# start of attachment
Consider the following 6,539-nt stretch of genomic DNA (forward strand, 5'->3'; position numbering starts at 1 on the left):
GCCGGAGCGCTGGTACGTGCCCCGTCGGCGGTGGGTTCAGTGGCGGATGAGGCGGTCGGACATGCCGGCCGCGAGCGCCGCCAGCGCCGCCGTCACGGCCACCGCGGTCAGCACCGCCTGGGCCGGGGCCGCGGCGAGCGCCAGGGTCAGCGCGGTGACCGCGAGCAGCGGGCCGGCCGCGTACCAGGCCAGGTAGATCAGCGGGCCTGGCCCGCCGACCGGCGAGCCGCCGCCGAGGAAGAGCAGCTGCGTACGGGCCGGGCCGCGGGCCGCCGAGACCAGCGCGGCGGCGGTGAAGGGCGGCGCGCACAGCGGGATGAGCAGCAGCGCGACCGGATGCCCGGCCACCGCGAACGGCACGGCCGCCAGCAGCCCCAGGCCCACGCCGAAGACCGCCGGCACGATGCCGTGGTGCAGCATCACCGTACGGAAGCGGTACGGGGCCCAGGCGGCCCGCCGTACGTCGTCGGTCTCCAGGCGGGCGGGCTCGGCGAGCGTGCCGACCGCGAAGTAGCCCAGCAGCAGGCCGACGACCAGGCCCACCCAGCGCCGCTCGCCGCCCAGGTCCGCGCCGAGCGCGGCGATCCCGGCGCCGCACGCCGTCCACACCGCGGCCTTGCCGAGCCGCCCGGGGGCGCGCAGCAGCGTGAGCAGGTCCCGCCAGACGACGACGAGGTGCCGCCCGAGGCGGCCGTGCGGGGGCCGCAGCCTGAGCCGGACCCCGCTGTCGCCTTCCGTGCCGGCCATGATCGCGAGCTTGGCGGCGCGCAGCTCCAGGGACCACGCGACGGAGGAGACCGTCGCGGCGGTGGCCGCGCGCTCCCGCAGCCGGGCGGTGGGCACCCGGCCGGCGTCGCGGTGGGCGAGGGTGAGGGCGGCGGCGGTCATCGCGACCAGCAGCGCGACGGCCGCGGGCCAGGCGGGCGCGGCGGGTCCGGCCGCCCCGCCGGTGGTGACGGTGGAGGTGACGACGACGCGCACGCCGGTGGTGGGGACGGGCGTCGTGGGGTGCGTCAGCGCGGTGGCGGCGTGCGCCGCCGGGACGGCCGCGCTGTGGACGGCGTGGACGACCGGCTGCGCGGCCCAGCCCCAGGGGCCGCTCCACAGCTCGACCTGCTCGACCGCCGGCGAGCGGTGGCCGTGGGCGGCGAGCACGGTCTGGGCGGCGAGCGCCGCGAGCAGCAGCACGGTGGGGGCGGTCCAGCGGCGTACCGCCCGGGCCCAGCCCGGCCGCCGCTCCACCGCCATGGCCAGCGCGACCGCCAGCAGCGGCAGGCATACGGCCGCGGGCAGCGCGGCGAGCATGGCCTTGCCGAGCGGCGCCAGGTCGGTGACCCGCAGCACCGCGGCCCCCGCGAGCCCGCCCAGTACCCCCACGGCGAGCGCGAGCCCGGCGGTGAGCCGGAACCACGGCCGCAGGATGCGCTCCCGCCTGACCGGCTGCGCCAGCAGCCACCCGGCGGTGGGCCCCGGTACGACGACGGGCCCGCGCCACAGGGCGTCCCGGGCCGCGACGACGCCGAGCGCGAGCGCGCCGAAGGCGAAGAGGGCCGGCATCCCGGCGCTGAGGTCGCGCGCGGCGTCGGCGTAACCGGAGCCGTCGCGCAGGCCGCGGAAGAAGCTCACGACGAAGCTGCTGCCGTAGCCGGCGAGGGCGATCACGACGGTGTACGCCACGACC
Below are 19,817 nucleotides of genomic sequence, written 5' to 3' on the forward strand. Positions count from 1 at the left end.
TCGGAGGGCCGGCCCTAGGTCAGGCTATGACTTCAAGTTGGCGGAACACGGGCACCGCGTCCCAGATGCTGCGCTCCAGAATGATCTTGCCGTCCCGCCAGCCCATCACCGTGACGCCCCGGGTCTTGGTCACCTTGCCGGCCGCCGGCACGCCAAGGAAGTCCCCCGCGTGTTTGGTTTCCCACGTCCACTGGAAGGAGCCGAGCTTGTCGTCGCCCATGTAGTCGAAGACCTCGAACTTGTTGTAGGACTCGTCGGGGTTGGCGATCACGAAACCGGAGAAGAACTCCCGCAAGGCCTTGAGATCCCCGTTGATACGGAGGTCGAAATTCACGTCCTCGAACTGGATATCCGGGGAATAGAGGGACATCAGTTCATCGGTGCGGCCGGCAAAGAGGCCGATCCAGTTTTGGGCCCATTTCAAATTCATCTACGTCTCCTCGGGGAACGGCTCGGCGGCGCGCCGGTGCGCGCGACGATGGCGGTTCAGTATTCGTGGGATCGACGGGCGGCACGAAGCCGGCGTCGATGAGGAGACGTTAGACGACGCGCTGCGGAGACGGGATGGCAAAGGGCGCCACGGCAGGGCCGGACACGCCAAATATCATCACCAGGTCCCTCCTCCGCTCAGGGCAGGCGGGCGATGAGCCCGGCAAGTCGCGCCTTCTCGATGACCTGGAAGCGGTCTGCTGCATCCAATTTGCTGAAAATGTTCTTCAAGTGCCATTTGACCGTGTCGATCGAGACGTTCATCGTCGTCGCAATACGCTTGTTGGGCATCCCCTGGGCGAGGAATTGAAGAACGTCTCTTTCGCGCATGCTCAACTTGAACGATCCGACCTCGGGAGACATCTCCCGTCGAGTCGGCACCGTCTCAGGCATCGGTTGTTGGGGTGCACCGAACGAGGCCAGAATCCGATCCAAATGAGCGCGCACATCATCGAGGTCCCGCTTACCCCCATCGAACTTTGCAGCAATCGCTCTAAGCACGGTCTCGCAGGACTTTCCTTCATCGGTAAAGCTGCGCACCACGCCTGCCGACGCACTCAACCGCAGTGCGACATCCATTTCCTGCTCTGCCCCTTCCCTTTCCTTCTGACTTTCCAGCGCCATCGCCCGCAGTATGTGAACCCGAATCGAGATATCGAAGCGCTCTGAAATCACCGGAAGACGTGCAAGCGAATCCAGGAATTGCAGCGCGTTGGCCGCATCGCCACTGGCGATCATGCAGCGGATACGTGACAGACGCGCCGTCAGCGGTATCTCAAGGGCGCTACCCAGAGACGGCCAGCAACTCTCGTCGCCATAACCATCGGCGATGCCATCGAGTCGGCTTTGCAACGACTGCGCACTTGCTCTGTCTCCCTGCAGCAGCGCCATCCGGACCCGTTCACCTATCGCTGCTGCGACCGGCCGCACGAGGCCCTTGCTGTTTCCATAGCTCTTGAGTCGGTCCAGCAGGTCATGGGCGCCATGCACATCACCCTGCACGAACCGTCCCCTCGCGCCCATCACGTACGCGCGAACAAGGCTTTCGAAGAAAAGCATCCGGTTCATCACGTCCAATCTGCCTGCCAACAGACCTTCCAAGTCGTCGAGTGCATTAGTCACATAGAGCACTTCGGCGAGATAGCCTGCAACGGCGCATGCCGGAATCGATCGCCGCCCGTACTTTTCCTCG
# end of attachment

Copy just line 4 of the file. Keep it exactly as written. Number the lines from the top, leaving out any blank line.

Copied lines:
TCGGAGGGCCGGCCCTAGGTCAGGCTATGACTTCAAGTTGGCGGAACACGGGCACCGCGTCCCAGATGCTGCGCTCCAGAATGATCTTGCCGTCCCGCCAGCCCATCACCGTGACGCCCCGGGTCTTGGTCACCTTGCCGGCCGCCGGCACGCCAAGGAAGTCCCCCGCGTGTTTGGTTTCCCACGTCCACTGGAAGGAGCCGAGCTTGTCGTCGCCCATGTAGTCGAAGACCTCGAACTTGTTGTAGGACTCGTCGGGGTTGGCGATCACGAAACCGGAGAAGAACTCCCGCAAGGCCTTGAGATCCCCGTTGATACGGAGGTCGAAATTCACGTCCTCGAACTGGATATCCGGGGAATAGAGGGACATCAGTTCATCGGTGCGGCCGGCAAAGAGGCCGATCCAGTTTTGGGCCCATTTCAAATTCATCTACGTCTCCTCGGGGAACGGCTCGGCGGCGCGCCGGTGCGCGCGACGATGGCGGTTCAGTATTCGTGGGATCGACGGGCGGCACGAAGCCGGCGTCGATGAGGAGACGTTAGACGACGCGCTGCGGAGACGGGATGGCAAAGGGCGCCACGGCAGGGCCGGACACGCCAAATATCATCACCAGGTCCCTCCTCCGCTCAGGGCAGGCGGGCGATGAGCCCGGCAAGTCGCGCCTTCTCGATGACCTGGAAGCGGTCTGCTGCATCCAATTTGCTGAAAATGTTCTTCAAGTGCCATTTGACCGTGTCGATCGAGACGTTCATCGTCGTCGCAATACGCTTGTTGGGCATCCCCTGGGCGAGGAATTGAAGAACGTCTCTTTCGCGCATGCTCAACTTGAACGATCCGACCTCGGGAGACATCTCCCGTCGAGTCGGCACCGTCTCAGGCATCGGTTGTTGGGGTGCACCGAACGAGGCCAGAATCCGATCCAAATGAGCGCGCACATCATCGAGGTCCCGCTTACCCCCATCGAACTTTGCAGCAATCGCTCTAAGCACGGTCTCGCAGGACTTTCCTTCATCGGTAAAGCTGCGCACCACGCCTGCCGACGCACTCAACCGCAGTGCGACATCCATTTCCTGCTCTGCCCCTTCCCTTTCCTTCTGACTTTCCAGCGCCATCGCCCGCAGTATGTGAACCCGAATCGAGATATCGAAGCGCTCTGAAATCACCGGAAGACGTGCAAGCGAATCCAGGAATTGCAGCGCGTTGGCCGCATCGCCACTGGCGATCATGCAGCGGATACGTGACAGACGCGCCGTCAGCGGTATCTCAAGGGCGCTACCCAGAGACGGCCAGCAACTCTCGTCGCCATAACCATCGGCGATGCCATCGAGTCGGCTTTGCAACGACTGCGCACTTGCTCTGTCTCCCTGCAGCAGCGCCATCCGGACCCGTTCACCTATCGCTGCTGCGACCGGCCGCACGAGGCCCTTGCTGTTTCCATAGCTCTTGAGTCGGTCCAGCAGGTCATGGGCGCCATGCACATCACCCTGCACGAACCGTCCCCTCGCGCCCATCACGTACGCGCGAACAAGGCTTTCGAAGAAAAGCATCCGGTTCATCACGTCCAATCTGCCTGCCAACAGACCTTCCAAGTCGTCGAGTGCATTAGTCACATAGAGCACTTCGGCGAGATAGCCTGCAACGGCGCATGCCGGAATCGATCGCCGCCCGTACTTTTCCTCG